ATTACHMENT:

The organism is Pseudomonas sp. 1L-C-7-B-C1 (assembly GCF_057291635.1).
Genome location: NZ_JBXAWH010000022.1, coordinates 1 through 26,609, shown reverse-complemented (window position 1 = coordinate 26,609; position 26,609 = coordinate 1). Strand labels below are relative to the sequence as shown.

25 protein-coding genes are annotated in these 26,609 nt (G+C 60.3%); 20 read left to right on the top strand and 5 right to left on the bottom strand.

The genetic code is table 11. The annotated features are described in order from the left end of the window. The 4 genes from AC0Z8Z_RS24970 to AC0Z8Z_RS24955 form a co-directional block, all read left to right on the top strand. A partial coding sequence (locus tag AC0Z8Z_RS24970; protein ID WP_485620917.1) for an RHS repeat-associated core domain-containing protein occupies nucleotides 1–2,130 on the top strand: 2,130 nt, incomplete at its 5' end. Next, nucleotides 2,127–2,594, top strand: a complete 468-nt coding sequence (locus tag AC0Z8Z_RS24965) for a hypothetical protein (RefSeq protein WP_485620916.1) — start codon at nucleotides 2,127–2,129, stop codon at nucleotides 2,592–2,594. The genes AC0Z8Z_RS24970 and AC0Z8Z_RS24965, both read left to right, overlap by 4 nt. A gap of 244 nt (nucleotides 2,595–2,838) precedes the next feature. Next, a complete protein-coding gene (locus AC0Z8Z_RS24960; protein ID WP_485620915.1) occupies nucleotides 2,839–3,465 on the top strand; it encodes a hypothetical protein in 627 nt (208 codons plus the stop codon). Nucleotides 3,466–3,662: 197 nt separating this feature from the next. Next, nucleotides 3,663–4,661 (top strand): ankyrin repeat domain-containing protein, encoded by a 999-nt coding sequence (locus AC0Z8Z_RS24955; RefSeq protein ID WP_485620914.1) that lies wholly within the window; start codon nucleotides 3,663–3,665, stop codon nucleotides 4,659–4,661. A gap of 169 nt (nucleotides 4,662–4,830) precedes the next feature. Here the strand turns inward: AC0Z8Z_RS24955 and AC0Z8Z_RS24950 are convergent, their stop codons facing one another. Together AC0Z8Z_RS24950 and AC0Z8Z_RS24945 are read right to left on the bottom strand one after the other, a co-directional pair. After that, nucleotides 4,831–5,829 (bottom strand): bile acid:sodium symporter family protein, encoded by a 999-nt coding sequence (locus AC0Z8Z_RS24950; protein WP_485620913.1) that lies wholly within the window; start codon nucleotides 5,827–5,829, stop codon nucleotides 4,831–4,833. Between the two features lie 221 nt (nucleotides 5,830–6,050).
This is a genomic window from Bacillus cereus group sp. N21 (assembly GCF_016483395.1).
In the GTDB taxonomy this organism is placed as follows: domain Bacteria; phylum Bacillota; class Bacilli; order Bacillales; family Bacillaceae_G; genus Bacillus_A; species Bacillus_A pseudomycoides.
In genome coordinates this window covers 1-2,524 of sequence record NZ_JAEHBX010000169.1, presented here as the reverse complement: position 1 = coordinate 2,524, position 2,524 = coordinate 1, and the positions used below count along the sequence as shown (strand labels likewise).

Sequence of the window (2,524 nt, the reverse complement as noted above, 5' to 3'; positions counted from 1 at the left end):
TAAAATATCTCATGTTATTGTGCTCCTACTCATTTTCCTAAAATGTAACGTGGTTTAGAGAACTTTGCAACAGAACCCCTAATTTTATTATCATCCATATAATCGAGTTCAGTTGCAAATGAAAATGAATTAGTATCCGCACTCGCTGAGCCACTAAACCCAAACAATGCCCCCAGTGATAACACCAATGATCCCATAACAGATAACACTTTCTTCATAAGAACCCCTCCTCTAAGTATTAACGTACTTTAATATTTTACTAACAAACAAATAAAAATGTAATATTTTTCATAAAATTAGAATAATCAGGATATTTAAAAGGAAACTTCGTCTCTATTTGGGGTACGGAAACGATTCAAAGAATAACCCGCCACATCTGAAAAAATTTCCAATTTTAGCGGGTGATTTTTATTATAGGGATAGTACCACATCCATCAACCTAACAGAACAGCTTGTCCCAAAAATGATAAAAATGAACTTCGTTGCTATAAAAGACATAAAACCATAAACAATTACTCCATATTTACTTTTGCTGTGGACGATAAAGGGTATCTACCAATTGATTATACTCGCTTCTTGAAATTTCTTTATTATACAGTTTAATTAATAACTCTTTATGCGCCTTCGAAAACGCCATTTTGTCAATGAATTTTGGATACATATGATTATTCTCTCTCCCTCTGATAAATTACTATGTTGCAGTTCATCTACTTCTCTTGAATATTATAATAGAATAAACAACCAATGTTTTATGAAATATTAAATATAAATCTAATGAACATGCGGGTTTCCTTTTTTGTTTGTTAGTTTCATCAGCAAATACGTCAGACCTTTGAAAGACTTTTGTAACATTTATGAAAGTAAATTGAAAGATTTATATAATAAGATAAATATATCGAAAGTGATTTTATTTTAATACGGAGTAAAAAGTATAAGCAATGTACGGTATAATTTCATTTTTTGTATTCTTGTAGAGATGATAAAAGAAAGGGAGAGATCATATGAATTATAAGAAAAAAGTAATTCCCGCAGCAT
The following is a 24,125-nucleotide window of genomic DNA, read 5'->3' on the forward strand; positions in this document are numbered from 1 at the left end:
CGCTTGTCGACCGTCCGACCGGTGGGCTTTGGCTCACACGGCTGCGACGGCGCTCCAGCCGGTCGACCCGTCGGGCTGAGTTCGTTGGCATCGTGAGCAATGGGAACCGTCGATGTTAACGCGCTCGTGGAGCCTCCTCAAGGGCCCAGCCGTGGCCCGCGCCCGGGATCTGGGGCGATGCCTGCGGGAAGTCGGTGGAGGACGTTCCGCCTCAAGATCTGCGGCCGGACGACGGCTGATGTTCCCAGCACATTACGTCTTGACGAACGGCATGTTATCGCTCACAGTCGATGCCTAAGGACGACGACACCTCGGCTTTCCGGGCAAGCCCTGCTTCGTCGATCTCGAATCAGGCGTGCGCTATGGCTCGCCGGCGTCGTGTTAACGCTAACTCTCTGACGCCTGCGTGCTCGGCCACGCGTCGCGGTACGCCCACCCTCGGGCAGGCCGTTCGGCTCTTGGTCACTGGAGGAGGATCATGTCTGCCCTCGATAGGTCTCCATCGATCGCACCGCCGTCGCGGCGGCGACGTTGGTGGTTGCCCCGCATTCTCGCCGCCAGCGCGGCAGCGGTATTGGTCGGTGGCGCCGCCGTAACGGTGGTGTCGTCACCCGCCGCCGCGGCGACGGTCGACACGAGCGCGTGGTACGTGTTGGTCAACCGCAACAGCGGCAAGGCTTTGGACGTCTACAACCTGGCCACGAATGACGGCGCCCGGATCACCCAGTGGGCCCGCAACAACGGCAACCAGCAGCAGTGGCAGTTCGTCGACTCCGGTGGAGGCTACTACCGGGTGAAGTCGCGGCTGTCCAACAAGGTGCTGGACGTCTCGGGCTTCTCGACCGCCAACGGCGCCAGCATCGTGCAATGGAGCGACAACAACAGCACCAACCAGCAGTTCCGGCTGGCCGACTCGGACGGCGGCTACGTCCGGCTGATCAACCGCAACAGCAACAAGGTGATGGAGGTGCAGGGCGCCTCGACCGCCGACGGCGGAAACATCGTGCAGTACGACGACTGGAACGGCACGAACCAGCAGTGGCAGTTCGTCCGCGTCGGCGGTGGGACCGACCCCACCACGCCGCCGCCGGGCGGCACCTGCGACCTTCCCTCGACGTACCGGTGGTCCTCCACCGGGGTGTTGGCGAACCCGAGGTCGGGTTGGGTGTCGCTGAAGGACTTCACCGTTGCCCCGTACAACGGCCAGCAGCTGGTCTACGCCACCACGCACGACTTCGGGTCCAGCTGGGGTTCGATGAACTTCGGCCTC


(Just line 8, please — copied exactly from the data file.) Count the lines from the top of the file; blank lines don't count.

Sequence of the window (2,524 nt, the reverse complement as noted above, 5' to 3'; positions counted from 1 at the left end):